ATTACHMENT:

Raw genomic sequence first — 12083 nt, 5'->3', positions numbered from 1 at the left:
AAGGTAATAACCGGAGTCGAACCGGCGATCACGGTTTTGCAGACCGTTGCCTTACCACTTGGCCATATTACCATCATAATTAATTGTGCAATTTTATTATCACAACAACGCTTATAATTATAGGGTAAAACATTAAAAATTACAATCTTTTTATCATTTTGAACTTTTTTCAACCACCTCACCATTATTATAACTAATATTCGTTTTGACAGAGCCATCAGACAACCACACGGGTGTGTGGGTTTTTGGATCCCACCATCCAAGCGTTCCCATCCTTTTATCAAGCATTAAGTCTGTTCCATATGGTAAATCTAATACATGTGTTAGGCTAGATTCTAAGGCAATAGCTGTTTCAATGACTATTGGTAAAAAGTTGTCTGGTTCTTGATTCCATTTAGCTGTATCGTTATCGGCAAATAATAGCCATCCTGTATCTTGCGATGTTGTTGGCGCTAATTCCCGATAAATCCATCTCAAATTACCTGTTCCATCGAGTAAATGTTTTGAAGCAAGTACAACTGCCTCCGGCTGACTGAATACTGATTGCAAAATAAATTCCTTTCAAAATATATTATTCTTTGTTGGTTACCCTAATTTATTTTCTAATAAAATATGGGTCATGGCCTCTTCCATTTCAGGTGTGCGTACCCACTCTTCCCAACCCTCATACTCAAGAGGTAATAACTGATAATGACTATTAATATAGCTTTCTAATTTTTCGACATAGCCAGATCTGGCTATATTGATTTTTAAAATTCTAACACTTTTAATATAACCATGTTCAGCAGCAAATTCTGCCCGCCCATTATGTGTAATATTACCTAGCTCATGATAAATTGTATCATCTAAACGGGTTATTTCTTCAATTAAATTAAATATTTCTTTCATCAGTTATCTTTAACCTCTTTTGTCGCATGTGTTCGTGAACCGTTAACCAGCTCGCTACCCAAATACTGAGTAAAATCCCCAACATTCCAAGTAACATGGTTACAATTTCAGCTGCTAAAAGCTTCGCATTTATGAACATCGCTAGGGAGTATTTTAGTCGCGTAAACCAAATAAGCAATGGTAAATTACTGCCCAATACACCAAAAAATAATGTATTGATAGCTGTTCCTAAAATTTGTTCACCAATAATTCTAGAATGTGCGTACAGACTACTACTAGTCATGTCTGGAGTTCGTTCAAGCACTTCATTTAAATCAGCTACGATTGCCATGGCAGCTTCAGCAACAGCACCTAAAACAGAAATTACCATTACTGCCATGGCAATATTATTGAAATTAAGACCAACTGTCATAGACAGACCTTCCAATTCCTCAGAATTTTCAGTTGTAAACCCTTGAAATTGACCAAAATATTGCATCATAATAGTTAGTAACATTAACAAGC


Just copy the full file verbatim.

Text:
Raw genomic sequence first — 12083 nt, 5'->3', positions numbered from 1 at the left:
AAGGTAATAACCGGAGTCGAACCGGCGATCACGGTTTTGCAGACCGTTGCCTTACCACTTGGCCATATTACCATCATAATTAATTGTGCAATTTTATTATCACAACAACGCTTATAATTATAGGGTAAAACATTAAAAATTACAATCTTTTTATCATTTTGAACTTTTTTCAACCACCTCACCATTATTATAACTAATATTCGTTTTGACAGAGCCATCAGACAACCACACGGGTGTGTGGGTTTTTGGATCCCACCATCCAAGCGTTCCCATCCTTTTATCAAGCATTAAGTCTGTTCCATATGGTAAATCTAATACATGTGTTAGGCTAGATTCTAAGGCAATAGCTGTTTCAATGACTATTGGTAAAAAGTTGTCTGGTTCTTGATTCCATTTAGCTGTATCGTTATCGGCAAATAATAGCCATCCTGTATCTTGCGATGTTGTTGGCGCTAATTCCCGATAAATCCATCTCAAATTACCTGTTCCATCGAGTAAATGTTTTGAAGCAAGTACAACTGCCTCCGGCTGACTGAATACTGATTGCAAAATAAATTCCTTTCAAAATATATTATTCTTTGTTGGTTACCCTAATTTATTTTCTAATAAAATATGGGTCATGGCCTCTTCCATTTCAGGTGTGCGTACCCACTCTTCCCAACCCTCATACTCAAGAGGTAATAACTGATAATGACTATTAATATAGCTTTCTAATTTTTCGACATAGCCAGATCTGGCTATATTGATTTTTAAAATTCTAACACTTTTAATATAACCATGTTCAGCAGCAAATTCTGCCCGCCCATTATGTGTAATATTACCTAGCTCATGATAAATTGTATCATCTAAACGGGTTATTTCTTCAATTAAATTAAATATTTCTTTCATCAGTTATCTTTAACCTCTTTTGTCGCATGTGTTCGTGAACCGTTAACCAGCTCGCTACCCAAATACTGAGTAAAATCCCCAACATTCCAAGTAACATGGTTACAATTTCAGCTGCTAAAAGCTTCGCATTTATGAACATCGCTAGGGAGTATTTTAGTCGCGTAAACCAAATAAGCAATGGTAAATTACTGCCCAATACACCAAAAAATAATGTATTGATAGCTGTTCCTAAAATTTGTTCACCAATAATTCTAGAATGTGCGTACAGACTACTACTAGTCATGTCTGGAGTTCGTTCAAGCACTTCATTTAAATCAGCTACGATTGCCATGGCAGCTTCAGCAACAGCACCTAAAACAGAAATTACCATTACTGCCATGGCAATATTATTGAAATTAAGACCAACTGTCATAGACAGACCTTCCAATTCCTCAGAATTTTCAGTTGTAAACCCTTGAAATTGACCAAAATATTGCATCATAATAGTTAGTAACATTAACAAGC